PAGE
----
The housing 50 is sized to be received within any one of chambers 24, 24 a, 24′, 24 a′ of the adapter 14. The connector 12 includes a longitudinal connector guide in the form of longitudinally extending slots 64 on opposite sides of the connector housing 50. The slots 64 are parallel to the longitudinal axis X′-X′ and are spaced from the lower wall 54. The slots 64 are positioned to receive the guide rails 42, 42′ when the connector 12 is inserted into the adapter 14 with the base 54 abutting the lower wall 21 and with the major transverse axis Y′-Y′ of the connector 12 in parallel alignment with the minor transverse axis Z-Z of the adapter 14.
A cover 66 is pivotally secured to the connector housing 50 to pivot about an axis Z″-Z″ which is parallel to axis Z′-Z′ and spaced rearwardly of the front face 52.
The cover 66 includes a cam pin receiving slot 68 positioned at the axis Z″-Z″. As will be more fully described, the slot 68 is positioned to receive the pin 46 when the cover 66 is in the closed position as the connector 12 is inserted into the adapter 14. The pin 46 rotates the cover 66 to the open position at which point the pin 46 exits the slot 68 upon further insertion. Removal of the connector 12 from the adapter 14 reverses the action so that the pin 46 causes the cover 66 to pivot to the closed position.
As shown in
The edge 56 includes a forwardly protruding cam surface 76 and a cut out portion 78. The cam portion 76 is disposed to engage the cover 38 as the connector 12 is inserted into the adapter 14. The cut out 78 is sized to receive the pivoted cover 66 when the connector 12 is fully inserted into adapter 14 and the cover 66 is in a full open position.
With prior art connectors, latches have been provided to secure a connector to an adapter. However, such latches commonly included voids into which fibers could migrate and become caught or lodged. The present invention utilizes a connecting clip 80 having a free end 82 and an end 84 secured to the housing 50. The free end 82 is positioned between the front end 52 and the end 84 such that the cantilevered clip 80 points forwardly. The clip 80 includes a ramp surface 86 at the free end 82 to engage the protruding ledges 44 of adapter 14 when fully inserted. Depression of the clip 80 frees the ramp edge 86 from the ledges 44 so flat the connector 12 can be removed.
The rails 42 are received within the slots 64 to guide and direct the connector 12 in the desired direction of travel along axis X′-X′. The free end 82 includes a cutout to permit the free end 82 to pass the edge 56 in close tolerance (indicated by spacing 83 in
With the construction thus described, two connectors 12 may be placed side by side into an adapter 14. As a result, the connectors 12 may be individually moved or inserted. From time to time, it may be desirable to couple adjacent connectors 12 so that they are simultaneously inserted or removed. A coupling clip 100 (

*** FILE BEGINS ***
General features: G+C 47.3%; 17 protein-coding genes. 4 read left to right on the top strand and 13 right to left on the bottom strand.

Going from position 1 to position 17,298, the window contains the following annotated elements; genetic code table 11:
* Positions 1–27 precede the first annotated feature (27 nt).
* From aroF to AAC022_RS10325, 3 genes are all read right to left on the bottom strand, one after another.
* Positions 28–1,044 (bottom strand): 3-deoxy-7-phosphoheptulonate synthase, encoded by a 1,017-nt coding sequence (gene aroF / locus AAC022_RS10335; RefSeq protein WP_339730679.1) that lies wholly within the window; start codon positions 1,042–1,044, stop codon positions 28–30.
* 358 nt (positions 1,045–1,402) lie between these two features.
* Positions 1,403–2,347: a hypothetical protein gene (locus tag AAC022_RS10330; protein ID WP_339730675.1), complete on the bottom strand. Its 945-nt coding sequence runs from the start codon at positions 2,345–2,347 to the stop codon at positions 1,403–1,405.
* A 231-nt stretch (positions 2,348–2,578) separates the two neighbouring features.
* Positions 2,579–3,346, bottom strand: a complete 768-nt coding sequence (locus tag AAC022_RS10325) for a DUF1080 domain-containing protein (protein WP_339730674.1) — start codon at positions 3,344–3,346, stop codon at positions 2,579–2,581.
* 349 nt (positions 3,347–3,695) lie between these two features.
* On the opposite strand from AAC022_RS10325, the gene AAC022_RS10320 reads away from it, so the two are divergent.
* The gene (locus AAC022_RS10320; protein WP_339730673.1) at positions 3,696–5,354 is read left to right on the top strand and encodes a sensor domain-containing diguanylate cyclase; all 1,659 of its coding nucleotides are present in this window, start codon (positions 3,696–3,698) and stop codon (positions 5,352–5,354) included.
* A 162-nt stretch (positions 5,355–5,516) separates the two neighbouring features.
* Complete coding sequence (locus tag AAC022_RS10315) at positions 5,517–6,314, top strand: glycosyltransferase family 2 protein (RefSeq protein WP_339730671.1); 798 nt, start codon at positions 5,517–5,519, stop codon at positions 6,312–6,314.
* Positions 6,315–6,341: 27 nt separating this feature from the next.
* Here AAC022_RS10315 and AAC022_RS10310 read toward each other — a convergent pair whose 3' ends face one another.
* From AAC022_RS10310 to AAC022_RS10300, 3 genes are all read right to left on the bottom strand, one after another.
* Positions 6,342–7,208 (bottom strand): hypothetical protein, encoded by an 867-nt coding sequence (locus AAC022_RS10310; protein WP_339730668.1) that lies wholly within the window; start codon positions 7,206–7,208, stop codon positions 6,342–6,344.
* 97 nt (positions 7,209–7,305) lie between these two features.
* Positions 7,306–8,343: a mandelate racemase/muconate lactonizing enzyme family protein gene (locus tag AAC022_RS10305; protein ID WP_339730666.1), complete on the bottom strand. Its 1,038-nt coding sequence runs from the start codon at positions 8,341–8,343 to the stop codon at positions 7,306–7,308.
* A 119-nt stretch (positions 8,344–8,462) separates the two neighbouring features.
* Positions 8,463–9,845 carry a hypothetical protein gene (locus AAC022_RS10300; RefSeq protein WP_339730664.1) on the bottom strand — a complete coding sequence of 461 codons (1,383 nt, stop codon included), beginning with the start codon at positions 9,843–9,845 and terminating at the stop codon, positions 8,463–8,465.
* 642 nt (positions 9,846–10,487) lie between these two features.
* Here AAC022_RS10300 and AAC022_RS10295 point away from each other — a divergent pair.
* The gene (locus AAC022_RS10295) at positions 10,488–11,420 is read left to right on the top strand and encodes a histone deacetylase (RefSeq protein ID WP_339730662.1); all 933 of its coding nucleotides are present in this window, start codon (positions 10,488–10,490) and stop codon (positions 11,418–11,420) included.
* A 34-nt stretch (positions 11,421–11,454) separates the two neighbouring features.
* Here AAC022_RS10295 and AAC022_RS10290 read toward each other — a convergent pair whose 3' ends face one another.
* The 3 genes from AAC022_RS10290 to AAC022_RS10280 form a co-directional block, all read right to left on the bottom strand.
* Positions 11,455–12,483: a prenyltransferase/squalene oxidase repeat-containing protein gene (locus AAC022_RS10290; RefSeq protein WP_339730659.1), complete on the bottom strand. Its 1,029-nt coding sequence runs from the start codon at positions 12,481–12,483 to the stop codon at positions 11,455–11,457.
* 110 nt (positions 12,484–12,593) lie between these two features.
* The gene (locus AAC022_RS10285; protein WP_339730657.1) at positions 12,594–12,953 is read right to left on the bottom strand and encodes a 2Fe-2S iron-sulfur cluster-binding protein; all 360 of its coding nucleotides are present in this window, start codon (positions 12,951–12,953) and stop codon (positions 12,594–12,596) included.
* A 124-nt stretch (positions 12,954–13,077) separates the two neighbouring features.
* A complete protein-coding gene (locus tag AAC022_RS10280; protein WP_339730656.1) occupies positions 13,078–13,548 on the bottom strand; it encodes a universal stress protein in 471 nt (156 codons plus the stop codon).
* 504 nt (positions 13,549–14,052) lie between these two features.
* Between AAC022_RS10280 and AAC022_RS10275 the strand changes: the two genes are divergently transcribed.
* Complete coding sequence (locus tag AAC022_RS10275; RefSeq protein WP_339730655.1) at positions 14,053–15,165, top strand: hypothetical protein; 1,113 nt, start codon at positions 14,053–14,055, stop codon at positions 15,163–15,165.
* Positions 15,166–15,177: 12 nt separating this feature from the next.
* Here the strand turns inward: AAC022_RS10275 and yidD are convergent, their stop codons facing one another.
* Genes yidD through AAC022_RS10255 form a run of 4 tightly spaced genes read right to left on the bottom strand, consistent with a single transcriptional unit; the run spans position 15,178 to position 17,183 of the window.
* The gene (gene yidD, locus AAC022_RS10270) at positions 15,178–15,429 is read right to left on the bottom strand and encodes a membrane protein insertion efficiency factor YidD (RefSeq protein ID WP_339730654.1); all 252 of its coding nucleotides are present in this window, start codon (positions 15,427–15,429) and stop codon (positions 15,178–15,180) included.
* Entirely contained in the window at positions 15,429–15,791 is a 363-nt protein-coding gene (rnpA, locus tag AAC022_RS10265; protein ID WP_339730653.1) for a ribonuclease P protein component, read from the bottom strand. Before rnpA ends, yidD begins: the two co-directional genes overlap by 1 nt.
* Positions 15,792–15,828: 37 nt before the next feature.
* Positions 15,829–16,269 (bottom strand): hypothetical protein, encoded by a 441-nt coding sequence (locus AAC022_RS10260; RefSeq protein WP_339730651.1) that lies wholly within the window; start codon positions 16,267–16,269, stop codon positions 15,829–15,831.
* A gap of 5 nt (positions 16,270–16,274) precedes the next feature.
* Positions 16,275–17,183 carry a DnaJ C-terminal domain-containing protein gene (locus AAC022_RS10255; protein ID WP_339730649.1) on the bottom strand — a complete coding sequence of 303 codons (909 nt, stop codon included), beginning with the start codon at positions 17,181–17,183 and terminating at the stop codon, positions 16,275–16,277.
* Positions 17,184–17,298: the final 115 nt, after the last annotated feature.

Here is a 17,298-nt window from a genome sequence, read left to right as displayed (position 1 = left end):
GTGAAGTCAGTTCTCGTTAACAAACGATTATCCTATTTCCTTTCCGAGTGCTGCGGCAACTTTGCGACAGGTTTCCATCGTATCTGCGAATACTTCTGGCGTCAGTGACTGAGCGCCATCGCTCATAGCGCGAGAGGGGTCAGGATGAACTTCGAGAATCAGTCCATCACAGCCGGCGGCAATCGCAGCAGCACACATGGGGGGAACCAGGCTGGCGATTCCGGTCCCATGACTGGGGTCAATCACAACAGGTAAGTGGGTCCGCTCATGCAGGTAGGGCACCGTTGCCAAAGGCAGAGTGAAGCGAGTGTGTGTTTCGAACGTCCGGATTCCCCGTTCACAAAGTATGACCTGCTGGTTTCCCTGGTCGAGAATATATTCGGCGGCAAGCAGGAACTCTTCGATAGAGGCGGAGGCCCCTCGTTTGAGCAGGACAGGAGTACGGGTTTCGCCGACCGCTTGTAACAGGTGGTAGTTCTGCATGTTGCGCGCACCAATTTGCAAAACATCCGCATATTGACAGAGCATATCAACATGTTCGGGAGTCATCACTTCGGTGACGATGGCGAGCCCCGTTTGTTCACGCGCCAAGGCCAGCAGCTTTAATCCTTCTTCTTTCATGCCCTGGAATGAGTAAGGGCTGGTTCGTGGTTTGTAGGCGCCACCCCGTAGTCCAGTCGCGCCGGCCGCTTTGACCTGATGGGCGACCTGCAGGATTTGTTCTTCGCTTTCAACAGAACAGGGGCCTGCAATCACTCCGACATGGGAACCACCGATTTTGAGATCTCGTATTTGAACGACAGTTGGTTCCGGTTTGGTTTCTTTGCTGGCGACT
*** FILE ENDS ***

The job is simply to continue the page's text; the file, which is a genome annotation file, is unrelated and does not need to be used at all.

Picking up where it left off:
With the structure thus described, two connectors 12 may be placed in an adapter 14 having the same footprint of an SC adapter of prior art construction. Further, both of the connectors 12 include pivoting end caps 66 for covering the fiber 60 contained within the connector. The adapter 14 includes a pivoting door 38 for covering internal optical components and shielding such components from the eye of a technician.
The foregoing description pertains to a ferruleless connector 12 and mating adapter 14. The invention is also applicable to a ferrule-containing connector 12′ and mating adapter 14′. These are illustrated in
The connector 12′ is separately shown in
Unlike the connector 12, connector 12′ contains a ferrule 13′ axially positioned in chamber 69′ and protruding beyond the front end 52′. The ferrule 13′ is contained within a hub 15′ biased from a mandrel 51′ by a spring 17′. The fiber 60′ passes through the ferrule 13′. The adapter 14′ contains a split sleeve 29 a, 29 a, to receive ferrules 13′ and align opposing ferrules 13′ and fibers 60′ in axial alignment. In all other material respects, connector 12 and 12′ and adapters 14, 14′ are identical.
The sequence of operation of the device is best illustrated in
Upon further insertion, the view of
Still further insertion is illustrated in
The foregoing details of the description of the present invention illustrates how the novel combination of novel connector and adapter achieve the functions of a cover of the end of the connector and a door within the adapter as well as permitting a design which permits two connectors to be fitted in side-by-side relation in a single SC adapter having the same cross sectional area as prior art SC adapters. Accordingly, the density is doubled over the density of prior art connectors having covers such as those shown in the aforementioned U.S. Pat. No. 5,363,460.